“We work extremely hard and we got ourselves scoring chances,” Schafer explained.
Cornell’s workman-like first line power play almost connected to make it 3-1 midway through the second period. On the heels of some crisp puck movement, a cross-ice pass from sophomore Ryan Vesce just missed junior Sam Paolini in front of the net. But what the first unit couldn’t do the second one accomplished just seconds later. Once again, it was Knoepfli who generated the scoring opportunity. His point-bank shot slithered away from Lombard, and junior Matt McRae, who was trailing on the play, slammed home the rebound for a 3-1 advantage.
With the offense having played its part, the defense stood center stage for the third period.
“Going into third period, we knew what we had to do: we just had to shut them down and not give them much,” Underhill said. “And that’s what we did.
Underhill, starting his second consecutive night in net, had a relatively boring evening — he needed to stop only 16 shots. But his defense was an immutable obstacle in front of him, closing down most of Yale’s shooting lanes.
“I thought our guys played really solid in front of [Underhill],” Schafer said. “I didn’t think we gave them many opportunities.”
In particular, Cornell thoroughly shut down Yale superstar Chris Higgins, who was third in the ECAC in scoring. Junior defenseman Doug Murray didn’t let Higgins out of his sight all night.
“I thought [Murray] and [defensive partner freshman Jeremy Downs] just controlled that line the whole weekend,” McMeekin lauded.
It was a defensive effort that led to the Red’s final goal of the game. With 4:34 remaining and Cornell short-handed by two men because Francis had been whistled for a holding penalty, and Lombard had been yanked in favor of another forward, Bell inadvertently sailed a clearing attempt into the Elis’ net. However Bell’s goal was not without suspense: it spun across the ice painfully slowly, leaving both the fans and the Cornell bench to hold their breath.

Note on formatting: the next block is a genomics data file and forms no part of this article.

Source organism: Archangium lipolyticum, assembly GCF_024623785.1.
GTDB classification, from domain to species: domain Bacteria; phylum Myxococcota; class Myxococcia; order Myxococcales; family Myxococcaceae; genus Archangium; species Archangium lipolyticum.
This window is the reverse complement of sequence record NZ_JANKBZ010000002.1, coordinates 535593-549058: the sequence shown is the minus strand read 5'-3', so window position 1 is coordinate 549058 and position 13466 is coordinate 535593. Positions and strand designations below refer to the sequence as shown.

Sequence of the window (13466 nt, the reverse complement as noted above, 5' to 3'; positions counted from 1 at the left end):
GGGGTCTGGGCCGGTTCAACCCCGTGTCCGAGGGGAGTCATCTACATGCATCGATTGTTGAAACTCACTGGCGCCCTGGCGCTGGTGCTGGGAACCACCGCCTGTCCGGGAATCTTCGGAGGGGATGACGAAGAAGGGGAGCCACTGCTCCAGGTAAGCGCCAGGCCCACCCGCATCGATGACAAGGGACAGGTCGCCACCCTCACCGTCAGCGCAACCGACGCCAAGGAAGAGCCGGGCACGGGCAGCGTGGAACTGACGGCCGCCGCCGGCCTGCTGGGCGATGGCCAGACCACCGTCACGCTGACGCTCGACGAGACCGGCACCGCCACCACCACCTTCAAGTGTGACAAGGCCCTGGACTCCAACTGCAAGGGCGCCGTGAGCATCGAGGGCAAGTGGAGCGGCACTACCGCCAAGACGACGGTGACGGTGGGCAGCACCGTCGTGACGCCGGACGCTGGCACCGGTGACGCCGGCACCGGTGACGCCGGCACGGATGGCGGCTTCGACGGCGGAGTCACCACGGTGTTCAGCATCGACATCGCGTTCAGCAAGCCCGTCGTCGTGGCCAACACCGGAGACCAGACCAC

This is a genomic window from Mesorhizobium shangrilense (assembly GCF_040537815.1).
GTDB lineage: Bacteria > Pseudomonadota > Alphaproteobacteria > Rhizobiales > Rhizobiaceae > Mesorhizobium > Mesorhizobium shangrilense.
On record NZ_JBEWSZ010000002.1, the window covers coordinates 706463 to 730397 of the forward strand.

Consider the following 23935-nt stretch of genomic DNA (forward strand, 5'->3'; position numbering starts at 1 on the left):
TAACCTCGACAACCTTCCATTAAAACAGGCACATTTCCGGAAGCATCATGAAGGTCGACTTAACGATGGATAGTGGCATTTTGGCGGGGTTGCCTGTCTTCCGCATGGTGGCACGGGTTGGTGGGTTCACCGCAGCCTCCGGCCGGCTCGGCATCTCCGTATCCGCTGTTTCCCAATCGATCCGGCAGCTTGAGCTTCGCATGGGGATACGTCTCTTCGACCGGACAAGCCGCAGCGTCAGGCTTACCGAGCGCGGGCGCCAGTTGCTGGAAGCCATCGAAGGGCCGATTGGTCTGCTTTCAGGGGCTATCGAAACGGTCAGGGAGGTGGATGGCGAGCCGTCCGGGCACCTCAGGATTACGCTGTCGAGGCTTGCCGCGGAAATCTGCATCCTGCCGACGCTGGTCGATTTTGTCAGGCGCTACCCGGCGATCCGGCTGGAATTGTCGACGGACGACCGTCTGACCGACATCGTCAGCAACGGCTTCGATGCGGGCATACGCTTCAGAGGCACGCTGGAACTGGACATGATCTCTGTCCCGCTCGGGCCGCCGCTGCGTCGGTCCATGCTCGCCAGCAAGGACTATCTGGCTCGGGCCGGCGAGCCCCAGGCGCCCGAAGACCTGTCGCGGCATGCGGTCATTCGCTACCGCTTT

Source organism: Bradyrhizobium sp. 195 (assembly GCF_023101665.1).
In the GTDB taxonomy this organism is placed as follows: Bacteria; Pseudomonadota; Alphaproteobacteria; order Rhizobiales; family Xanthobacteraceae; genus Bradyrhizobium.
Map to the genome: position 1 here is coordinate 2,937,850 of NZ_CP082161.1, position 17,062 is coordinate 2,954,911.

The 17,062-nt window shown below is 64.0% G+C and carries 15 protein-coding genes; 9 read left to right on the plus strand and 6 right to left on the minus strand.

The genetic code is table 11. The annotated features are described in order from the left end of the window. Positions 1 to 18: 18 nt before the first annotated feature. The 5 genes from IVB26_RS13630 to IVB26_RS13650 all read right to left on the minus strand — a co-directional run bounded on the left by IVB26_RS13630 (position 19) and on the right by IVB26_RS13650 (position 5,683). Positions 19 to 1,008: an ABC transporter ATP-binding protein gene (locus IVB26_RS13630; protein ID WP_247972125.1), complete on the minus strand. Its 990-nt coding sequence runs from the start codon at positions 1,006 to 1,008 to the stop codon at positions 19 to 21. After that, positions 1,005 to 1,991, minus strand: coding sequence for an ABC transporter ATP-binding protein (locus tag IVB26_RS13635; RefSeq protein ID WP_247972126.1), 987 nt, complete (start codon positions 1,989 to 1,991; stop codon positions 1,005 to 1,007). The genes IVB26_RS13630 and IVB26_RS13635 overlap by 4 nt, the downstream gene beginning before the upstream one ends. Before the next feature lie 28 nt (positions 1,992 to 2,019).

“We were just kind of hoping that it would keep on sweeping and curling,” Schafer said. “The boys were yelling ‘sweep’ from the bench.”
“I was just praying that went in so it bailed me out,” said a relieved Francis. “I almost jumped over the glass in the penalty box I was so excited.”
Yale did add its second goal in the waning seconds of the game.
Most members of the Red were tight-lipped on the topic of who’d they rather play at Lake Placid.
“I don’t care. Doesn’t bother me who we play,” Schafer said.
But McMeekin did let it slip out that some in the Cornell locker room secretly do want to have a rematch with Dartmouth. The Green swept the season series with the Red.
“I’d personally like to see Dartmouth and take a shot at them again,” he said. “There’s a lot of guys on this team that feel like we owe them something.”
No matter who they play next Friday night, one thing is for sure. The Cornell players will — going along with playoff tradition — be going unshaven for a few more days.
“We’re getting a little hairy, a little ugly too I guess,” Bell joked.
Archived article by Shiva Nagaraj